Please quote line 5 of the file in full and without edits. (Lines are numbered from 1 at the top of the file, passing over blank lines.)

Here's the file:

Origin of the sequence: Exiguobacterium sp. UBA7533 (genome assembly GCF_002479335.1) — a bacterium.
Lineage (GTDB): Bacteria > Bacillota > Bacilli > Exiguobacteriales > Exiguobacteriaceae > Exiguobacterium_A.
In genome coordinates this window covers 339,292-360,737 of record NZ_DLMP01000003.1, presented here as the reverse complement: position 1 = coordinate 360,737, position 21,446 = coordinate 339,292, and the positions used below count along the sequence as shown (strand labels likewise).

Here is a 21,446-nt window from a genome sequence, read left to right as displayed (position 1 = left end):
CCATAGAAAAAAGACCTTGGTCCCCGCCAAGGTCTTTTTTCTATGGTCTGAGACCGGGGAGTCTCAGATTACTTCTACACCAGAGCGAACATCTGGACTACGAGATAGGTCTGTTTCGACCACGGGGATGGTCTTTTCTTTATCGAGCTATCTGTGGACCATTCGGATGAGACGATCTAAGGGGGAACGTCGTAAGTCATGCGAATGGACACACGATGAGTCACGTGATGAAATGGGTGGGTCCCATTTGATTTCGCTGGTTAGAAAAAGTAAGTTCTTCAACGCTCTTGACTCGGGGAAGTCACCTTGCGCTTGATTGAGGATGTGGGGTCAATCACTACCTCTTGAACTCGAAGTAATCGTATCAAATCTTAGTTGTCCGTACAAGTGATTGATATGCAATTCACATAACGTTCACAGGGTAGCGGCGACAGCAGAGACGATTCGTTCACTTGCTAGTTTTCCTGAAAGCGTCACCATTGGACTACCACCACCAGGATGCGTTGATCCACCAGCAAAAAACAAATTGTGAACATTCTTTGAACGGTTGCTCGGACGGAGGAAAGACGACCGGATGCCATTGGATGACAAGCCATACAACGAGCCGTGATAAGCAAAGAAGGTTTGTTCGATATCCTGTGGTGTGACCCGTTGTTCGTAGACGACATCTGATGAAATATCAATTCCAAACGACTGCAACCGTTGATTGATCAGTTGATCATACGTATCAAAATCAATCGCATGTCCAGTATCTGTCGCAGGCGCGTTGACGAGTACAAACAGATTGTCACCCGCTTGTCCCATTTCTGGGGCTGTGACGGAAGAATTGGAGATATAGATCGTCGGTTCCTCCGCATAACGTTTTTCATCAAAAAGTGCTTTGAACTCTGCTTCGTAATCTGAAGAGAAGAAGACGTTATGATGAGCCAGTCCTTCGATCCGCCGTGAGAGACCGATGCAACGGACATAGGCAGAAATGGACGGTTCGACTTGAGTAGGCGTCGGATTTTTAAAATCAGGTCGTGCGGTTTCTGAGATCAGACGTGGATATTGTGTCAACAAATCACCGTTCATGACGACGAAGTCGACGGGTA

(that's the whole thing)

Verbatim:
CCATAGAAAAAAGACCTTGGTCCCCGCCAAGGTCTTTTTTCTATGGTCTGAGACCGGGGAGTCTCAGATTACTTCTACACCAGAGCGAACATCTGGACTACGAGATAGGTCTGTTTCGACCACGGGGATGGTCTTTTCTTTATCGAGCTATCTGTGGACCATTCGGATGAGACGATCTAAGGGGGAACGTCGTAAGTCATGCGAATGGACACACGATGAGTCACGTGATGAAATGGGTGGGTCCCATTTGATTTCGCTGGTTAGAAAAAGTAAGTTCTTCAACGCTCTTGACTCGGGGAAGTCACCTTGCGCTTGATTGAGGATGTGGGGTCAATCACTACCTCTTGAACTCGAAGTAATCGTATCAAATCTTAGTTGTCCGTACAAGTGATTGATATGCAATTCACATAACGTTCACAGGGTAGCGGCGACAGCAGAGACGATTCGTTCACTTGCTAGTTTTCCTGAAAGCGTCACCATTGGACTACCACCACCAGGATGCGTTGATCCACCAGCAAAAAACAAATTGTGAACATTCTTTGAACGGTTGCTCGGACGGAGGAAAGACGACCGGATGCCATTGGATGACAAGCCATACAACGAGCCGTGATAAGCAAAGAAGGTTTGTTCGATATCCTGTGGTGTGACCCGTTGTTCGTAGACGACATCTGATGAAATATCAATTCCAAACGACTGCAACCGTTGATTGATCAGTTGATCATACGTATCAAAATCAATCGCATGTCCAGTATCTGTCGCAGGCGCGTTGACGAGTACAAACAGATTGTCACCCGCTTGTCCCATTTCTGGGGCTGTGACGGAAGAATTGGAGATATAGATCGTCGGTTCCTCCGCATAACGTTTTTCATCAAAAAGTGCTTTGAACTCTGCTTCGTAATCTGAAGAGAAGAAGACGTTATGATGAGCCAGTCCTTCGATCCGCCGTGAGAGACCGATGCAACGGACATAGGCAGAAATGGACGGTTCGACTTGAGTAGGCGTCGGATTTTTAAAATCAGGTCGTGCGGTTTCTGAGATCAGACGTGGATATTGTGTCAACAAATCACCGTTCATGACGACGAAGTCGACGGGTA